Anthony Quinn came out of nowhere for me. No, not the actor. The British film critic/novelist who apparently has four previous books. His latest, Freya, continues my happy discovery of big fat novels with traditional narrative structure, stuffed with history and compelling characters. If this is a new trend, I’m all for it. I may never read another of those what-we-used-to-call minimalist, inscrutable novels again.
And at 556 pages, Freya is a doorstopper. But well worth it. The novel spans the years right after WWII right up to the 1960s in London. Think the exuberant frenzy of V-E Day, the horror of the Nuremberg trials, the birth of mod Carnaby Street with characters based on Twiggy, John Profumo, and Lucien Freud. Even saying Twiggy’s name makes me feel old. Anybody remember Jean Shrimpton and Yardley?
The protagonist for whom the book is named is a smart, strong-willed, complicated young woman who, after serving in the WRENS during the war, finds life at Oxford a bit timid for her taste and inclinations. She embarks on a career as a journalist and we follow her through the chaos and wreckage her headstrong character (and filthy mouth … such great fun to see a woman who swears like a sailor) attract.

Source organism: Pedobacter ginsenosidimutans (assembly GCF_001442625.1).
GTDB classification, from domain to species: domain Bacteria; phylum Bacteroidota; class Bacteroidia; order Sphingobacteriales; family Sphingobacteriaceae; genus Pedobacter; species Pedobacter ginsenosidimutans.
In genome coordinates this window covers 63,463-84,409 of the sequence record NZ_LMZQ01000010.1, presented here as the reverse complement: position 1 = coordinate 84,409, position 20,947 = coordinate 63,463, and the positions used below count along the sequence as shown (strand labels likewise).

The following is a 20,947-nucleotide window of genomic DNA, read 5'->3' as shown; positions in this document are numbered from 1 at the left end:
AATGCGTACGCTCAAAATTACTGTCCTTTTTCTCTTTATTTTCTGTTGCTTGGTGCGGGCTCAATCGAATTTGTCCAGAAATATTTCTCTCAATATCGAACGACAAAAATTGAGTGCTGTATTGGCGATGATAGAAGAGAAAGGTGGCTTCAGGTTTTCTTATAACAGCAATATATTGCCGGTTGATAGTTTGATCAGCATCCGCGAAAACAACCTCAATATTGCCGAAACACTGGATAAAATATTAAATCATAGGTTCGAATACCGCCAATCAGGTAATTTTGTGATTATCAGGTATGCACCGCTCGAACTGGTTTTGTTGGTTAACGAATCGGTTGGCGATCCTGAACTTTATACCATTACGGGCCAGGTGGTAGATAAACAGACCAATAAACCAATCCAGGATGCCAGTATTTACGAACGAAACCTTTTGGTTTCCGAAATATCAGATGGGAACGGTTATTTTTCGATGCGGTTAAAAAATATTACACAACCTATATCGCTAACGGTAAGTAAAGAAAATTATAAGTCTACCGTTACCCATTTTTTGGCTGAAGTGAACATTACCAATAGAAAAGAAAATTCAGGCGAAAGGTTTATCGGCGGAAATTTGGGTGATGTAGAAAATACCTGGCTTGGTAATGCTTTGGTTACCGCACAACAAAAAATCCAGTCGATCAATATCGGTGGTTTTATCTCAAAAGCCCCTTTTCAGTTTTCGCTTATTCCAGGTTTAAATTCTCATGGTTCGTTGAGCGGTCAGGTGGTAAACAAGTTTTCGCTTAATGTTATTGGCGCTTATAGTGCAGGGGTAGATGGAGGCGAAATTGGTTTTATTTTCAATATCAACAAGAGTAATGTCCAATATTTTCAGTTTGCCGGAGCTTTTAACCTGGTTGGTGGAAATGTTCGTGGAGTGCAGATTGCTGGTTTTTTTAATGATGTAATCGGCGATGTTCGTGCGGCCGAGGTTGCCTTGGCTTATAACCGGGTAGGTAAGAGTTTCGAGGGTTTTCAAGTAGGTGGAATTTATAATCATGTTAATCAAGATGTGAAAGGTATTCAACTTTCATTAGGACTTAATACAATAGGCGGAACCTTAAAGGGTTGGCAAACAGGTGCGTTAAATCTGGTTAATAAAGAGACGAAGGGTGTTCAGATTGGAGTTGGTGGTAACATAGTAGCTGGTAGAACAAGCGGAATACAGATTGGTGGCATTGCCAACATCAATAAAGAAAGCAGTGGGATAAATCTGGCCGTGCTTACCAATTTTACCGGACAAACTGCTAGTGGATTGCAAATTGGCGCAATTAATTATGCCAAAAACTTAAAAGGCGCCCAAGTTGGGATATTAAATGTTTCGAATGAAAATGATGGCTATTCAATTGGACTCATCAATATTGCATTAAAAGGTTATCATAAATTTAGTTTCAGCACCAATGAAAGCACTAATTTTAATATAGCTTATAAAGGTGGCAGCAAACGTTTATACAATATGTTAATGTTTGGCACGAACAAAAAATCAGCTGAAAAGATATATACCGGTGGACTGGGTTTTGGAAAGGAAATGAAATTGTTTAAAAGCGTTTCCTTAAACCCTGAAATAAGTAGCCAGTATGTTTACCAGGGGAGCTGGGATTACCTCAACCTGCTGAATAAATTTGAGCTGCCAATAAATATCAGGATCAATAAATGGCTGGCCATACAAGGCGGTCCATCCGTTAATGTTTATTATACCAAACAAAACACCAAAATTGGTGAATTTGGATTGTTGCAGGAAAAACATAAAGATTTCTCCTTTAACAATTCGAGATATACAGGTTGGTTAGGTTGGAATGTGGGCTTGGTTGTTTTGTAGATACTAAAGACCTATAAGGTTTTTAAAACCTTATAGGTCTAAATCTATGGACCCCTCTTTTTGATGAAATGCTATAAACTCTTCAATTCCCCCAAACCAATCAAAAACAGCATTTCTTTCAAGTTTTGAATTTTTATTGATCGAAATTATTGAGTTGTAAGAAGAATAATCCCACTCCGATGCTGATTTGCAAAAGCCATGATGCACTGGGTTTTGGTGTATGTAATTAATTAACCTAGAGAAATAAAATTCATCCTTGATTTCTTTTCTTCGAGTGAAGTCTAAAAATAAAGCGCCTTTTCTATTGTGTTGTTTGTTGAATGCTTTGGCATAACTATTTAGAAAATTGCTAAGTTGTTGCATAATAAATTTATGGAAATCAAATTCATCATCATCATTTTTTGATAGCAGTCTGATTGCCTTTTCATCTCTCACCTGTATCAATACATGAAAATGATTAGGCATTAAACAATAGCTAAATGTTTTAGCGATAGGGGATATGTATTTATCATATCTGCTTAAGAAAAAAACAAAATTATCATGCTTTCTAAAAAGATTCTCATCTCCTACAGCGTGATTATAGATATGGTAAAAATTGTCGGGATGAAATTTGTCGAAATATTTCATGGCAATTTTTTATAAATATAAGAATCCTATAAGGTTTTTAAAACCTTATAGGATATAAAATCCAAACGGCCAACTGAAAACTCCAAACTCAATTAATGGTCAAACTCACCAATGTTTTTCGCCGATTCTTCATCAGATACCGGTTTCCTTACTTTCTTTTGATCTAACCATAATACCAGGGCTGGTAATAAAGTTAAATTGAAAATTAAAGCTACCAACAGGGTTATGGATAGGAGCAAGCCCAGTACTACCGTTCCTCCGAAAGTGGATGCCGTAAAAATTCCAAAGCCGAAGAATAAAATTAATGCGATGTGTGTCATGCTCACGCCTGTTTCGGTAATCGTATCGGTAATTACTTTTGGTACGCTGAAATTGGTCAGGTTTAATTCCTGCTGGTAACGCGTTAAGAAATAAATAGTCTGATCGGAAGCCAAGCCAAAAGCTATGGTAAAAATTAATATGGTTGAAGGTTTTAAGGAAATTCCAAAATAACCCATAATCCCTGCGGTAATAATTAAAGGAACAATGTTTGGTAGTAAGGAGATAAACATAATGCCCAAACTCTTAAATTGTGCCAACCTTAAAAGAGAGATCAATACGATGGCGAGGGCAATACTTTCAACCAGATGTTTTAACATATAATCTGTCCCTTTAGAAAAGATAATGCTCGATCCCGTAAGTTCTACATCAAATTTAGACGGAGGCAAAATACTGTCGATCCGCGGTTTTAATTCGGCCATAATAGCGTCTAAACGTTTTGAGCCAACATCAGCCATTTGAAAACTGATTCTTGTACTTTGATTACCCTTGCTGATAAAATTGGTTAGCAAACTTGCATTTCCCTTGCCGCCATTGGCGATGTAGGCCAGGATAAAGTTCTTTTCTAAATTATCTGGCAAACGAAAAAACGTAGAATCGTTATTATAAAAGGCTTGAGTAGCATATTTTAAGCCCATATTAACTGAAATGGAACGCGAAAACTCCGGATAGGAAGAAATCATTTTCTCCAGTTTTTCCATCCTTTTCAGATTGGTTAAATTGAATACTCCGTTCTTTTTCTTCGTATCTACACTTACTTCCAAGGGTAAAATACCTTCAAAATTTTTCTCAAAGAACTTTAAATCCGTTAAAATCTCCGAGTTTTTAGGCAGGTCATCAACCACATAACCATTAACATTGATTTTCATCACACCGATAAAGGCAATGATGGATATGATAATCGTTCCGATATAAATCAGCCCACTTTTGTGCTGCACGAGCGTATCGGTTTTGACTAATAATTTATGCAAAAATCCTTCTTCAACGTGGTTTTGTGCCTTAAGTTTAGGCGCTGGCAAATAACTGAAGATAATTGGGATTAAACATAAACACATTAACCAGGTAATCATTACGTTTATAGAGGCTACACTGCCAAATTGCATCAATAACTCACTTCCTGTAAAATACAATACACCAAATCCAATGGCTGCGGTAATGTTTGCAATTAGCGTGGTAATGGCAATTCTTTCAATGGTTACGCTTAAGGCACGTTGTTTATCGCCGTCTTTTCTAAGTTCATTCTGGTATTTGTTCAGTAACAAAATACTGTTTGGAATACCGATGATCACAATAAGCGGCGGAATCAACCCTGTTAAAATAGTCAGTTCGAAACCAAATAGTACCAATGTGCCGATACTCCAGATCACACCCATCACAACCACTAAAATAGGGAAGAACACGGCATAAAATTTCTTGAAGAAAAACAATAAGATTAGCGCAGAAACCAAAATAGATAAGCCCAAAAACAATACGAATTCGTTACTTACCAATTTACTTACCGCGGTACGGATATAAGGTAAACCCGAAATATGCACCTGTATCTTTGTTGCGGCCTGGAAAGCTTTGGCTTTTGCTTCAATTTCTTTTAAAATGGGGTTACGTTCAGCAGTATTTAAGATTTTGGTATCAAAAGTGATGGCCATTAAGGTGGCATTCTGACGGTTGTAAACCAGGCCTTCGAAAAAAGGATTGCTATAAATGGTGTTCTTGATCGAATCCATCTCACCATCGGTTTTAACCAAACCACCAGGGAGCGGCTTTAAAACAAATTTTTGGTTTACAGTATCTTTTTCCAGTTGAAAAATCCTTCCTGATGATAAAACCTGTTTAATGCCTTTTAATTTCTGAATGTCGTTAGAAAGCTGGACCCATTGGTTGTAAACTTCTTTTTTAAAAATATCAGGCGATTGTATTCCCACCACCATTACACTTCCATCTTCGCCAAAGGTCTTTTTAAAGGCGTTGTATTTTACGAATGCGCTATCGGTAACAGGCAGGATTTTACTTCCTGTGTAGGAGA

We also follow her relationship with a much less assertive young woman who becomes a novelist and is something of a moth to Freya’s light until she comes into her own. The book is very much about a passionate life-long friendship between two woman and depicts its twists and turns with affection.
There’s tremendous contemporary relevance here. Freya is self-confident and very ambitious, not the most revered qualities for a woman of her era. Need I say anything about women in the workplace today? Her insistence on equality often puts her at odds with her journalistic highers-up; nor does her insistence on sexual independence go over well. No one knows quite what to make of this brash, fearless woman.
I realized how PC I’ve become when I was horrified with a pregnant character in the novel (I won’t say who and ruin it for you) who smokes and drinks with reckless abandon. How utterly depraved! The booze does flow freely throughout this book, great oceans of it. And benzedrine and Tuinals … they’re not part of the plot, more like wallpaper.
I loved Freya. It’s cinematic and we know (to a degree) what’s coming at the end. But it doesn’t matter. It’s a story very well told indeed.